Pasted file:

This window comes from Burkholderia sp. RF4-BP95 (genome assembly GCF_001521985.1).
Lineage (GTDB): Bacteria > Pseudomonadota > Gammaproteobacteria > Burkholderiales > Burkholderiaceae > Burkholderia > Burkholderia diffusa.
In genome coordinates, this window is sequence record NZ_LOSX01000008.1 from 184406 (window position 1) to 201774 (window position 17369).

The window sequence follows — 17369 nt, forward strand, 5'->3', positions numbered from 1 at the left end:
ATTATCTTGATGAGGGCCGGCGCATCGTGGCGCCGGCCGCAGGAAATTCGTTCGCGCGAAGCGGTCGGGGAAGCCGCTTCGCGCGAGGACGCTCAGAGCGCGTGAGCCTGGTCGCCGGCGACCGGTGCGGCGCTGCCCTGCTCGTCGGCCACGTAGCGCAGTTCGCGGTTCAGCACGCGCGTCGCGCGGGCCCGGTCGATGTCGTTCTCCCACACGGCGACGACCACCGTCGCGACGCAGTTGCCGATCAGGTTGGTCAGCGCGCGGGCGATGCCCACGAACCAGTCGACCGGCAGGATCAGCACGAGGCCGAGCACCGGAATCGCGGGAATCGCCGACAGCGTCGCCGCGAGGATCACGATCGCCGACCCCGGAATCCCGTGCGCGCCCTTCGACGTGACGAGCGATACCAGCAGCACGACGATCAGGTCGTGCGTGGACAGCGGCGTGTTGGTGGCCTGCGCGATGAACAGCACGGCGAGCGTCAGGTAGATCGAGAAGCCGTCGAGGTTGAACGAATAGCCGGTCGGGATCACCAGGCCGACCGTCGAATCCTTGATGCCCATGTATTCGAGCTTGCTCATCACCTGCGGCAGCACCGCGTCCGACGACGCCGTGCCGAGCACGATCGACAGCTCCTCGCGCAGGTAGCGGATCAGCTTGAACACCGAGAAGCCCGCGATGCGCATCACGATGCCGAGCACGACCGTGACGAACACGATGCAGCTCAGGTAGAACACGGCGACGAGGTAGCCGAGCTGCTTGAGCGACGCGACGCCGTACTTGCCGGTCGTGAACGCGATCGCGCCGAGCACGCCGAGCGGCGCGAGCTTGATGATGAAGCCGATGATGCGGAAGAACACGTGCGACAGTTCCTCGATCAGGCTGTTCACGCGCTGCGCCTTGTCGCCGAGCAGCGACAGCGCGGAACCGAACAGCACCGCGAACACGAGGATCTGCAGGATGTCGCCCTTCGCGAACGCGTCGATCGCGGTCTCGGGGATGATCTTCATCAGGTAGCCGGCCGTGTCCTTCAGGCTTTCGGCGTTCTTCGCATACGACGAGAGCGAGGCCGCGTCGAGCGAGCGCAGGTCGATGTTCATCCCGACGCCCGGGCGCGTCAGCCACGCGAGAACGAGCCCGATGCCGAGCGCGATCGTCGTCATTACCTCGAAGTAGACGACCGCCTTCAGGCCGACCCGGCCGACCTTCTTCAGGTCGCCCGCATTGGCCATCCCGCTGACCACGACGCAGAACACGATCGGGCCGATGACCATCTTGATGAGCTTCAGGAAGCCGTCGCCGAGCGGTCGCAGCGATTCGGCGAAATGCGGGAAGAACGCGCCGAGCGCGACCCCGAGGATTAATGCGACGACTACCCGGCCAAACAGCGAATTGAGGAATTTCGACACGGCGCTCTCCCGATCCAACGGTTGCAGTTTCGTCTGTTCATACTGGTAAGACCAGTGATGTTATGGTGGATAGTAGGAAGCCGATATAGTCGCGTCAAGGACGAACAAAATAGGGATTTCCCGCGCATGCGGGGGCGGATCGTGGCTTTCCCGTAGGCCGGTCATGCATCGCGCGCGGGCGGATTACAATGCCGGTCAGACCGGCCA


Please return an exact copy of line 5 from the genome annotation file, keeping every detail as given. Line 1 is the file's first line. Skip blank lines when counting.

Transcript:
ATTATCTTGATGAGGGCCGGCGCATCGTGGCGCCGGCCGCAGGAAATTCGTTCGCGCGAAGCGGTCGGGGAAGCCGCTTCGCGCGAGGACGCTCAGAGCGCGTGAGCCTGGTCGCCGGCGACCGGTGCGGCGCTGCCCTGCTCGTCGGCCACGTAGCGCAGTTCGCGGTTCAGCACGCGCGTCGCGCGGGCCCGGTCGATGTCGTTCTCCCACACGGCGACGACCACCGTCGCGACGCAGTTGCCGATCAGGTTGGTCAGCGCGCGGGCGATGCCCACGAACCAGTCGACCGGCAGGATCAGCACGAGGCCGAGCACCGGAATCGCGGGAATCGCCGACAGCGTCGCCGCGAGGATCACGATCGCCGACCCCGGAATCCCGTGCGCGCCCTTCGACGTGACGAGCGATACCAGCAGCACGACGATCAGGTCGTGCGTGGACAGCGGCGTGTTGGTGGCCTGCGCGATGAACAGCACGGCGAGCGTCAGGTAGATCGAGAAGCCGTCGAGGTTGAACGAATAGCCGGTCGGGATCACCAGGCCGACCGTCGAATCCTTGATGCCCATGTATTCGAGCTTGCTCATCACCTGCGGCAGCACCGCGTCCGACGACGCCGTGCCGAGCACGATCGACAGCTCCTCGCGCAGGTAGCGGATCAGCTTGAACACCGAGAAGCCCGCGATGCGCATCACGATGCCGAGCACGACCGTGACGAACACGATGCAGCTCAGGTAGAACACGGCGACGAGGTAGCCGAGCTGCTTGAGCGACGCGACGCCGTACTTGCCGGTCGTGAACGCGATCGCGCCGAGCACGCCGAGCGGCGCGAGCTTGATGATGAAGCCGATGATGCGGAAGAACACGTGCGACAGTTCCTCGATCAGGCTGTTCACGCGCTGCGCCTTGTCGCCGAGCAGCGACAGCGCGGAACCGAACAGCACCGCGAACACGAGGATCTGCAGGATGTCGCCCTTCGCGAACGCGTCGATCGCGGTCTCGGGGATGATCTTCATCAGGTAGCCGGCCGTGTCCTTCAGGCTTTCGGCGTTCTTCGCATACGACGAGAGCGAGGCCGCGTCGAGCGAGCGCAGGTCGATGTTCATCCCGACGCCCGGGCGCGTCAGCCACGCGAGAACGAGCCCGATGCCGAGCGCGATCGTCGTCATTACCTCGAAGTAGACGACCGCCTTCAGGCCGACCCGGCCGACCTTCTTCAGGTCGCCCGCATTGGCCATCCCGCTGACCACGACGCAGAACACGATCGGGCCGATGACCATCTTGATGAGCTTCAGGAAGCCGTCGCCGAGCGGTCGCAGCGATTCGGCGAAATGCGGGAAGAACGCGCCGAGCGCGACCCCGAGGATTAATGCGACGACTACCCGGCCAAACAGCGAATTGAGGAATTTCGACACGGCGCTCTCCCGATCCAACGGTTGCAGTTTCGTCTGTTCATACTGGTAAGACCAGTGATGTTATGGTGGATAGTAGGAAGCCGATATAGTCGCGTCAAGGACGAACAAAATAGGGATTTCCCGCGCATGCGGGGGCGGATCGTGGCTTTCCCGTAGGCCGGTCATGCATCGCGCGCGGGCGGATTACAATGCCGGTCAGACCGGCCA